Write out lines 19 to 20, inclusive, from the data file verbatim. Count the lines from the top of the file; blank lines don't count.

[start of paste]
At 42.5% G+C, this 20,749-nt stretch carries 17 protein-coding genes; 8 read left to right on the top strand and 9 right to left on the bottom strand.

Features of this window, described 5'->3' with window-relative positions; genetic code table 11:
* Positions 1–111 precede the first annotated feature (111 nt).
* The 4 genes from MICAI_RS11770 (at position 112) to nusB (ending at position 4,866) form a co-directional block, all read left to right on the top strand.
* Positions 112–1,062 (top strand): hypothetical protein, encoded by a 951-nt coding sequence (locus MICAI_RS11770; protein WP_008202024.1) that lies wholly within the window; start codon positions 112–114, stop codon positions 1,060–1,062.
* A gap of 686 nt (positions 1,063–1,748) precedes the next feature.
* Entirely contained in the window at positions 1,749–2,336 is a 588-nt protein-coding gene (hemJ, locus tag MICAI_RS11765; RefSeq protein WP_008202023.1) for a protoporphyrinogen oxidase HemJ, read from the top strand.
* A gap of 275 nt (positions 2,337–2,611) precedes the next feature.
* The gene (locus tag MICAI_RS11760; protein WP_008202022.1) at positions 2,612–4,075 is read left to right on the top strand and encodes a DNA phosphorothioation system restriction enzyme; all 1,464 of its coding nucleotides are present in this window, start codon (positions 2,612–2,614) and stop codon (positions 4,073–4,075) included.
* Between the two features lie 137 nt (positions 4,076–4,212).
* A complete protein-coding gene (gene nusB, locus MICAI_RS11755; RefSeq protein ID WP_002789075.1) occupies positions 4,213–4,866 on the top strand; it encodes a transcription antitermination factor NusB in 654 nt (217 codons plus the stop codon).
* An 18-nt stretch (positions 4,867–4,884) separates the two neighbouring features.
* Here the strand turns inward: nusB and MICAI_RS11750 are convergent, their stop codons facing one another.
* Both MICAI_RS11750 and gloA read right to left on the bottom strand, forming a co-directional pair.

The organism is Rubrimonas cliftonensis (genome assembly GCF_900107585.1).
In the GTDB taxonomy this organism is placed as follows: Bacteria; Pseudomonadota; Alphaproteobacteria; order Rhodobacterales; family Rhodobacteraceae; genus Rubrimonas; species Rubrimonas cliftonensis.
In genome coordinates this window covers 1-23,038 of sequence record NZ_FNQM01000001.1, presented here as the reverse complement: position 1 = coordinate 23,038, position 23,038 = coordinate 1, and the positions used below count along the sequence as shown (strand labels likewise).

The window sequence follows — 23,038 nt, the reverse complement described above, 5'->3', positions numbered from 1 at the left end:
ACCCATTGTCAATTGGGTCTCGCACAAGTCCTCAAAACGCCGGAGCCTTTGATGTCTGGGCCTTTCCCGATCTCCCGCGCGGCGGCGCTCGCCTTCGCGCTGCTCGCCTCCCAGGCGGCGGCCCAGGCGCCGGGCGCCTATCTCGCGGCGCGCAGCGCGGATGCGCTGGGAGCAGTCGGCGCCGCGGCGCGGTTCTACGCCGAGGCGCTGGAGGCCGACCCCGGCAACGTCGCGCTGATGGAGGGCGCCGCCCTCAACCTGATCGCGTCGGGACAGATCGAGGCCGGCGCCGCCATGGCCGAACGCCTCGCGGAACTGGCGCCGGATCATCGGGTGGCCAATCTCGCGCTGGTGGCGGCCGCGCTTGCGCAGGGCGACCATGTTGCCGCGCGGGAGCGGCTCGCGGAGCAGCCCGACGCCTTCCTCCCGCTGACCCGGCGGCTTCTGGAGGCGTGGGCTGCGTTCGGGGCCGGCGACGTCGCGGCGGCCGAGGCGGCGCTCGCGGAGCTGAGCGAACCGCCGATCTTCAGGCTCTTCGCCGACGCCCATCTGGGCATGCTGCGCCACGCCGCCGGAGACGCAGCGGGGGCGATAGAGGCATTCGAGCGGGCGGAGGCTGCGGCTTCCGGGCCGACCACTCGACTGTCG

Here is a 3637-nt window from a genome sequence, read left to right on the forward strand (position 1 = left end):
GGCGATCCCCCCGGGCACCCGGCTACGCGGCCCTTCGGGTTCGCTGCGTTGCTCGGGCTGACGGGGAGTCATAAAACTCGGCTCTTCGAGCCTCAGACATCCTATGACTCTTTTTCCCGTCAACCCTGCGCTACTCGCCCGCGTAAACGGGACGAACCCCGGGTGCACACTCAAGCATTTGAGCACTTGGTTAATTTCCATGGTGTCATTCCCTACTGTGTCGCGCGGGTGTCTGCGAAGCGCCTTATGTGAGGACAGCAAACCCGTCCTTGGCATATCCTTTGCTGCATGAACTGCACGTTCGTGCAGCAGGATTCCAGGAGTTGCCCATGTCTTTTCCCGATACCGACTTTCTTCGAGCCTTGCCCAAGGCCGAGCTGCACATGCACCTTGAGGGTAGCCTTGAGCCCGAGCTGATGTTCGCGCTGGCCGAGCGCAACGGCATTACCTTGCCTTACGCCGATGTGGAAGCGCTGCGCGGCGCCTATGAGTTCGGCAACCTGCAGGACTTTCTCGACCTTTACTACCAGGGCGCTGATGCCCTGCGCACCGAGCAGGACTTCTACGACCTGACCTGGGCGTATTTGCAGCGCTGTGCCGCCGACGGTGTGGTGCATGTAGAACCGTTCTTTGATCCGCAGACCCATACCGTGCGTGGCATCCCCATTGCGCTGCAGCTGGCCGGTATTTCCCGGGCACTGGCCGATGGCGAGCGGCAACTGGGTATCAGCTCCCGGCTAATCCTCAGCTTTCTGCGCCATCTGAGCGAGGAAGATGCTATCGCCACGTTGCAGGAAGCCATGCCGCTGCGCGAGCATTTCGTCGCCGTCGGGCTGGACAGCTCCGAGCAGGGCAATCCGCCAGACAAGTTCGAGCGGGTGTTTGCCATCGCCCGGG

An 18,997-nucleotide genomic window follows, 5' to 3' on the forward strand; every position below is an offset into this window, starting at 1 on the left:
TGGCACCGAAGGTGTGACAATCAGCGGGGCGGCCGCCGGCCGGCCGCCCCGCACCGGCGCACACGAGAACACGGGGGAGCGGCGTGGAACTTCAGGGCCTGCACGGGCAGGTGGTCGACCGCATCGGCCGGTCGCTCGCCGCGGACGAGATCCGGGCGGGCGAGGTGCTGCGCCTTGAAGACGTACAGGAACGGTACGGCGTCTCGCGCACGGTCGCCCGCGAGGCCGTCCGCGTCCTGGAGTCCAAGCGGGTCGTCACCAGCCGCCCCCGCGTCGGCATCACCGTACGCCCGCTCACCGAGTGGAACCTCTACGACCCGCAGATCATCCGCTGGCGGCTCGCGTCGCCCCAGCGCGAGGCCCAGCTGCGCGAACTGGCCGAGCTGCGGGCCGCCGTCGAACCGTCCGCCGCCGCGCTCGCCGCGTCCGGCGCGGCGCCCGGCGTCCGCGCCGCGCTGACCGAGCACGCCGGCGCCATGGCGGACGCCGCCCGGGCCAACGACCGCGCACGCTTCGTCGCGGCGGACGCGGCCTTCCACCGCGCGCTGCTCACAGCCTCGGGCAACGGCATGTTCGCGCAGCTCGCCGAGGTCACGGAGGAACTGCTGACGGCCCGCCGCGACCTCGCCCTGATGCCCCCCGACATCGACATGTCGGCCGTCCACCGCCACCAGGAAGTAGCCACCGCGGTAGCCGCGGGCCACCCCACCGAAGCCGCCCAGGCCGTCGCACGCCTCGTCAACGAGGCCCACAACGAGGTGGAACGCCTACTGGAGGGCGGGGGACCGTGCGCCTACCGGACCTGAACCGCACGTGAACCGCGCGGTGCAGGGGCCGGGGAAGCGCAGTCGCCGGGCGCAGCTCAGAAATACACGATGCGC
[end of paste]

ACCCATTGTCAATTGGGTCTCGCACAAGTCCTCAAAACGCCGGAGCCTTTGATGTCTGGGCCTTTCCCGATCTCCCGCGCGGCGGCGCTCGCCTTCGCGCTGCTCGCCTCCCAGGCGGCGGCCCAGGCGCCGGGCGCCTATCTCGCGGCGCGCAGCGCGGATGCGCTGGGAGCAGTCGGCGCCGCGGCGCGGTTCTACGCCGAGGCGCTGGAGGCCGACCCCGGCAACGTCGCGCTGATGGAGGGCGCCGCCCTCAACCTGATCGCGTCGGGACAGATCGAGGCCGGCGCCGCCATGGCCGAACGCCTCGCGGAACTGGCGCCGGATCATCGGGTGGCCAATCTCGCGCTGGTGGCGGCCGCGCTTGCGCAGGGCGACCATGTTGCCGCGCGGGAGCGGCTCGCGGAGCAGCCCGACGCCTTCCTCCCGCTGACCCGGCGGCTTCTGGAGGCGTGGGCTGCGTTCGGGGCCGGCGACGTCGCGGCGGCCGAGGCGGCGCTCGCGGAGCTGAGCGAACCGCCGATCTTCAGGCTCTTCGCCGACGCCCATCTGGGCATGCTGCGCCACGCCGCCGGAGACGCAGCGGGGGCGATAGAGGCATTCGAGCGGGCGGAGGCTGCGGCTTCCGGGCCGACCACTCGACTGTCG

Here is a 3637-nt window from a genome sequence, read left to right on the forward strand (position 1 = left end):